Just a few years ago, technophiles raved that a wireless world of electronic devices lay ahead. Well, in case you haven't noticed, that time is now.
To help readers make sense of this new reality, we surveyed Hispanic senior executives from an array of industries about those wireless devices that have become indispensable to the running of their everyday lives.
Lizabeth Ardisana, CEO of ASG Renaissance (number 148 on the Hispanic Business 500®), a communications and technical support firm in Southfield, Michigan, confesses to being a technology junkie. She owns a cell phone, a personal digital assistant (PDA), and a laptop computer.
"Without a cell phone I don't think I could survive either professionally or personally," she says. "Without a cell phone I wouldn't be able to keep up with my business."
Ms. Ardisana uses a Nokia 6360, a step up in terms of size from her previous cell phone. She decided to super-size her cell phone because, as a self-described cell phone "abuser," she wanted a phone with a longer battery life. The Nokia 6360 comes with a lithium ion battery that provides as much as five hours of digital talk time on a single charge. Her Nokia phone, which comes with electronic paging and voicemail, has allowed her to discard the pager she once carried.
Talking to oneself used to be a sign of mental illness. Now it's more likely to signal a cell phone user wearing an earpiece with a built-in microphone. Ms. Ardisana admits to using a hands-free earpiece for convenience, safety, and health concerns.
"I do think there's a concern when you use a cell phone as much as I do," says Ms. Ardisana, who suffers from breast cancer and is concerned about a possible link between cell phone use and brain cancer. "The earpiece gives you two hands free and lets you avoid having the phone next to your head," she says.
Wireless headsets are still fairly new to the market and Ms. Ardisana hasn't tried one yet. Like other headset users, she says she would be thrilled to use a cordless headset because it would make movement even easier. But for proper use, she says, the reception would have to be clear.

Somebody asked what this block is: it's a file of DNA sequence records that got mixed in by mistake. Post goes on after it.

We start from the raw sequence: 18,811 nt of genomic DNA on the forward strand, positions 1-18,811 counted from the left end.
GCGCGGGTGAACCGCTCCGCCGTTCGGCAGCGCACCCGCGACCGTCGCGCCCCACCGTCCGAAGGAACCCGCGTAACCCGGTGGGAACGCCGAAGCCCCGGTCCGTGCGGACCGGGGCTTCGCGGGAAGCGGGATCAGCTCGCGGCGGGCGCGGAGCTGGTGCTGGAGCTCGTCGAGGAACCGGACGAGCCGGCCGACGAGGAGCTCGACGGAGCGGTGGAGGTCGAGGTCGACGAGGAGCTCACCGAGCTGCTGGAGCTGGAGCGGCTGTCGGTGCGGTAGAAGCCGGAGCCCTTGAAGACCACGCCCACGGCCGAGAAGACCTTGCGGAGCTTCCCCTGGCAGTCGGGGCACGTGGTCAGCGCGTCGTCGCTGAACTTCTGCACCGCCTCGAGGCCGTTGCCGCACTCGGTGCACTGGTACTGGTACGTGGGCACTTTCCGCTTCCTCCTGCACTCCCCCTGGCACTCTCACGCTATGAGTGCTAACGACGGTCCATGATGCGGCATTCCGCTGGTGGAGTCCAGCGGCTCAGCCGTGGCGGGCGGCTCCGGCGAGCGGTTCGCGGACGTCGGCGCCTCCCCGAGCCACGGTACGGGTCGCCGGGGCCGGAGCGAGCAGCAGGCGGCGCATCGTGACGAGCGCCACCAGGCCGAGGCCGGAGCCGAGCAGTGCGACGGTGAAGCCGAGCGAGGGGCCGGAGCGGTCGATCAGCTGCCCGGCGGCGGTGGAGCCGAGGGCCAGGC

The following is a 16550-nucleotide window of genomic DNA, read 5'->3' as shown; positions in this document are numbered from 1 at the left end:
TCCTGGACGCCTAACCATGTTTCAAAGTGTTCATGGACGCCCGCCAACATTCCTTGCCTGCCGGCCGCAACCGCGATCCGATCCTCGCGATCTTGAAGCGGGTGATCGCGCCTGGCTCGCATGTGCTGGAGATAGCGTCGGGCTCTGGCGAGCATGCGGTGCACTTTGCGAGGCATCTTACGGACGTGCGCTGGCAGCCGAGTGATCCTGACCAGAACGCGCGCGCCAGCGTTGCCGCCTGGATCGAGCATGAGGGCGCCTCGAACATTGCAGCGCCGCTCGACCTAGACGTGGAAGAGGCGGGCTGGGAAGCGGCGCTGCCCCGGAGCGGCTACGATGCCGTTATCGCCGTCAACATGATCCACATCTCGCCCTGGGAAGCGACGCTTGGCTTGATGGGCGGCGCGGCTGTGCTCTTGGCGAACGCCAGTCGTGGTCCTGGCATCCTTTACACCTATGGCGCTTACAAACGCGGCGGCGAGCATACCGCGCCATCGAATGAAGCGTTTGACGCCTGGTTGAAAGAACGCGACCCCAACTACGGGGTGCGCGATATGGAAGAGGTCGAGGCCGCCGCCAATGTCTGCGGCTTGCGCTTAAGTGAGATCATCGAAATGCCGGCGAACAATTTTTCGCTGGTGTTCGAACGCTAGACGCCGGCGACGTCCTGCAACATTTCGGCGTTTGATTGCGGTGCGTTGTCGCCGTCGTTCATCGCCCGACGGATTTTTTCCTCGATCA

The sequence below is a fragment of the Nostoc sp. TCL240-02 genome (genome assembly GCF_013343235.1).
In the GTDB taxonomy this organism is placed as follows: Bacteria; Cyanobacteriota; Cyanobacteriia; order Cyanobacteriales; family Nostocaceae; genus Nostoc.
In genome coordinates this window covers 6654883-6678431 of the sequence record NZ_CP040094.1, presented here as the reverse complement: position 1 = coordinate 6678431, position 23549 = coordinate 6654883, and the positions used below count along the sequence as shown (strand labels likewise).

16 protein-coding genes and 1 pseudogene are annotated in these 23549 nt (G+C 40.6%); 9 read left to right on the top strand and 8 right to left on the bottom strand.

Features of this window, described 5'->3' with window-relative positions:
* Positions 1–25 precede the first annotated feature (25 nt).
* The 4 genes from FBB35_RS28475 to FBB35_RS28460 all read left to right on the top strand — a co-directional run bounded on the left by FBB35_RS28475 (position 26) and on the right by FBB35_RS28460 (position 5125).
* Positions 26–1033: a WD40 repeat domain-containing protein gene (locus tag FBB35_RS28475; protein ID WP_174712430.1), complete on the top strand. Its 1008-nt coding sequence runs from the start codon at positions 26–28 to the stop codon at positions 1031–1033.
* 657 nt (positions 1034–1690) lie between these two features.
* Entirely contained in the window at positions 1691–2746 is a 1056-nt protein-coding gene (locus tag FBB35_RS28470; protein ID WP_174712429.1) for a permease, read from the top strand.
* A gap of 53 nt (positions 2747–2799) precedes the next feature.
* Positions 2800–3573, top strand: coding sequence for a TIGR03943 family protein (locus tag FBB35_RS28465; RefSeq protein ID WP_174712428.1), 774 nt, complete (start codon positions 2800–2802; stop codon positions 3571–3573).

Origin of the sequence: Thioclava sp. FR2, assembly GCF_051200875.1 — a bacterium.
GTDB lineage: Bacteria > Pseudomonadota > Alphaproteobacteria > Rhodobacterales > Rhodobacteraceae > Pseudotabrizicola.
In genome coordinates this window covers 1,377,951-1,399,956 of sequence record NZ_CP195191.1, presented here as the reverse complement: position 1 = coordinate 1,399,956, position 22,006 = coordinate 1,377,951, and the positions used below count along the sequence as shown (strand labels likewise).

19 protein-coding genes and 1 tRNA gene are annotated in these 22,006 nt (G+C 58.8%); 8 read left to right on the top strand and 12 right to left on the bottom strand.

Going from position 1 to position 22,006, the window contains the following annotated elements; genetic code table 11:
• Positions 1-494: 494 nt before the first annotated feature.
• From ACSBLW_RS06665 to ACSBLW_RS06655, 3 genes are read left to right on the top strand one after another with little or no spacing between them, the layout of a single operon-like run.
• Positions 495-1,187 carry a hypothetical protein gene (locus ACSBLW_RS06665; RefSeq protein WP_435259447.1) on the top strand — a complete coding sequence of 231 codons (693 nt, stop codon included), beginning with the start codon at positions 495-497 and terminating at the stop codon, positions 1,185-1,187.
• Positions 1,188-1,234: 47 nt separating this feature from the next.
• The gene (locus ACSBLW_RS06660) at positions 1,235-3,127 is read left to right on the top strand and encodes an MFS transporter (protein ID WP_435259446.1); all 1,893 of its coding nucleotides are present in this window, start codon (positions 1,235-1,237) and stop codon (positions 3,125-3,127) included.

Patricia Pliego Stout, CEO of The Alamo Travel Group in San Antonio (ranking 74th on the Hispanic Business 500), owns three cell phones. Her daughter keeps one and she has the other two - one for business and one for personal calls.
"I can be in contact with my office and with my family all the time, immediately," she says. She uses two cell phones because she wants to be able to answer calls from her family right away and doesn't want to tie up her business phone with personal calls.
She also uses two service providers that offer different roaming charges so that she can choose the cheapest plan when placing a long-distance domestic or international call. And, at times, one phone offers better reception than the other, she points out.
Personal calls are handled with the Nokia 1261, while business calls come in on the Nokia 3590. The Nokia 1261 provides text and picture messaging and e-mail, sends and receives business cards, and has a phonebook that can accommodate information for as many as 200 contacts. The Nokia 3590, meanwhile, offers voice dialing for as many as 10 numbers, uses a browser to retrieve text from the Internet, and provides up to 6.5 hours of talk time.
Ms. Pliego Stout also uses the BellSouth Wireless E-Mail Service and the Motorola T900 two-way device that comes with it. With the T900, she can send and receive text messages between other two-way devices, some cell phones, and computers and PDAs with e-mail capabilities. Although she enjoys it, she admits to not being up to speed yet on the T900.
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